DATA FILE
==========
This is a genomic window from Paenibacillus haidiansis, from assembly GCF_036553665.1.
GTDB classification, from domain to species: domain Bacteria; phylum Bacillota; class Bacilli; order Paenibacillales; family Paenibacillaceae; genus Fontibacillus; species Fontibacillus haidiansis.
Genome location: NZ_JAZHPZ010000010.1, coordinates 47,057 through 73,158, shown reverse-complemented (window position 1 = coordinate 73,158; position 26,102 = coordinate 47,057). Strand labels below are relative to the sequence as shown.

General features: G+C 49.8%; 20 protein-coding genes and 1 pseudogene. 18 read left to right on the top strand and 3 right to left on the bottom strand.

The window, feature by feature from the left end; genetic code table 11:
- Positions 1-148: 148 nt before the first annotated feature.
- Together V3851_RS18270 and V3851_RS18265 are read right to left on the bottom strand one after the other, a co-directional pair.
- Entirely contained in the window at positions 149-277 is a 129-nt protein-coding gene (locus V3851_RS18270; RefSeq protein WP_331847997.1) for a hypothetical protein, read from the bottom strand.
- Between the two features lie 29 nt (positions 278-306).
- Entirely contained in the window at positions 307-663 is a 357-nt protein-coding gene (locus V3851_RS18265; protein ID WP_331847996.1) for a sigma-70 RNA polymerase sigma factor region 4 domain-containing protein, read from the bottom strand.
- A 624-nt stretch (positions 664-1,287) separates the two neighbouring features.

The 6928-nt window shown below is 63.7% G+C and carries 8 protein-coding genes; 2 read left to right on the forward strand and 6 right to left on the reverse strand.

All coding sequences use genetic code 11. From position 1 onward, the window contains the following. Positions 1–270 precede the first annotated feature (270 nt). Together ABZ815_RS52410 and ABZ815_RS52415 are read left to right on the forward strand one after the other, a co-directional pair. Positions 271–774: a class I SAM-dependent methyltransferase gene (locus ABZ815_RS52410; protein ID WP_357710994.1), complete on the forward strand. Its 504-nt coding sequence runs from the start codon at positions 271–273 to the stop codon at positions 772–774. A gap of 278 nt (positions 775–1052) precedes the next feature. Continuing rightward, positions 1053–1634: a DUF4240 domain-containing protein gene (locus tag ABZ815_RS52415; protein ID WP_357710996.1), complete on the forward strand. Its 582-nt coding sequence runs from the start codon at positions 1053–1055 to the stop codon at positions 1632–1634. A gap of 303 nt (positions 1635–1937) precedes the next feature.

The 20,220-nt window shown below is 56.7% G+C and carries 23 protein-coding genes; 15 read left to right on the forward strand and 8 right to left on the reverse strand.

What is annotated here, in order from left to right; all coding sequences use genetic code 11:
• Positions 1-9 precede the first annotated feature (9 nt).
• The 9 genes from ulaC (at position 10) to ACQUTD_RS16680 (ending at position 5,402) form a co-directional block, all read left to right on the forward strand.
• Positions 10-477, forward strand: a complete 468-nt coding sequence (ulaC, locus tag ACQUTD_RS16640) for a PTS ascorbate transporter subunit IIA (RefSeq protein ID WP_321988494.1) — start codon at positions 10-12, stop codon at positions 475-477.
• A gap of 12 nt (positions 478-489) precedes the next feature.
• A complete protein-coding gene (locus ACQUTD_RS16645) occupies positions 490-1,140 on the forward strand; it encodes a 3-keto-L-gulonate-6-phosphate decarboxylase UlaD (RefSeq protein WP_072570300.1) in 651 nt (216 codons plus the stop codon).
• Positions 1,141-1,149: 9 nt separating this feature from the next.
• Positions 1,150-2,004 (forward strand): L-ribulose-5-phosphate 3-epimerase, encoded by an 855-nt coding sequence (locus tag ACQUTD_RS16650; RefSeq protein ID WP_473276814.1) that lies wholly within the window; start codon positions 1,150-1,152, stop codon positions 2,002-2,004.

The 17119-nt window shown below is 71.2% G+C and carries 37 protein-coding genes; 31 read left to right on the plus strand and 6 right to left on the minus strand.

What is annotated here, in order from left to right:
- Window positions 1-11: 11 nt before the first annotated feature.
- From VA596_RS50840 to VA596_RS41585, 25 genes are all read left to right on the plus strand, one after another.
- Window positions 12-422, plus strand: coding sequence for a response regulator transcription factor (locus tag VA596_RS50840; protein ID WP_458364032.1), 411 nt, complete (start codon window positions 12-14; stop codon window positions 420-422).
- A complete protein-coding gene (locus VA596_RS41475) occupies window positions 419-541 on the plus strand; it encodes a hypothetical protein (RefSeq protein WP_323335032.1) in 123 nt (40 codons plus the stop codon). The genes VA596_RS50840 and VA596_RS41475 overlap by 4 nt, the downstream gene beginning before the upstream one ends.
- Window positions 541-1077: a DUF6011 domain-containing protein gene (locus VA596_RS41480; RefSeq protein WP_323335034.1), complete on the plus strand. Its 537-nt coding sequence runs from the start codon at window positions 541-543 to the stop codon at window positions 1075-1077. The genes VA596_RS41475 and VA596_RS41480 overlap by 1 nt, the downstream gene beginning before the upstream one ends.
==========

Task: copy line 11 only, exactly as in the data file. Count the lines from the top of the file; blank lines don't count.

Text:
- A 624-nt stretch (positions 664-1,287) separates the two neighbouring features.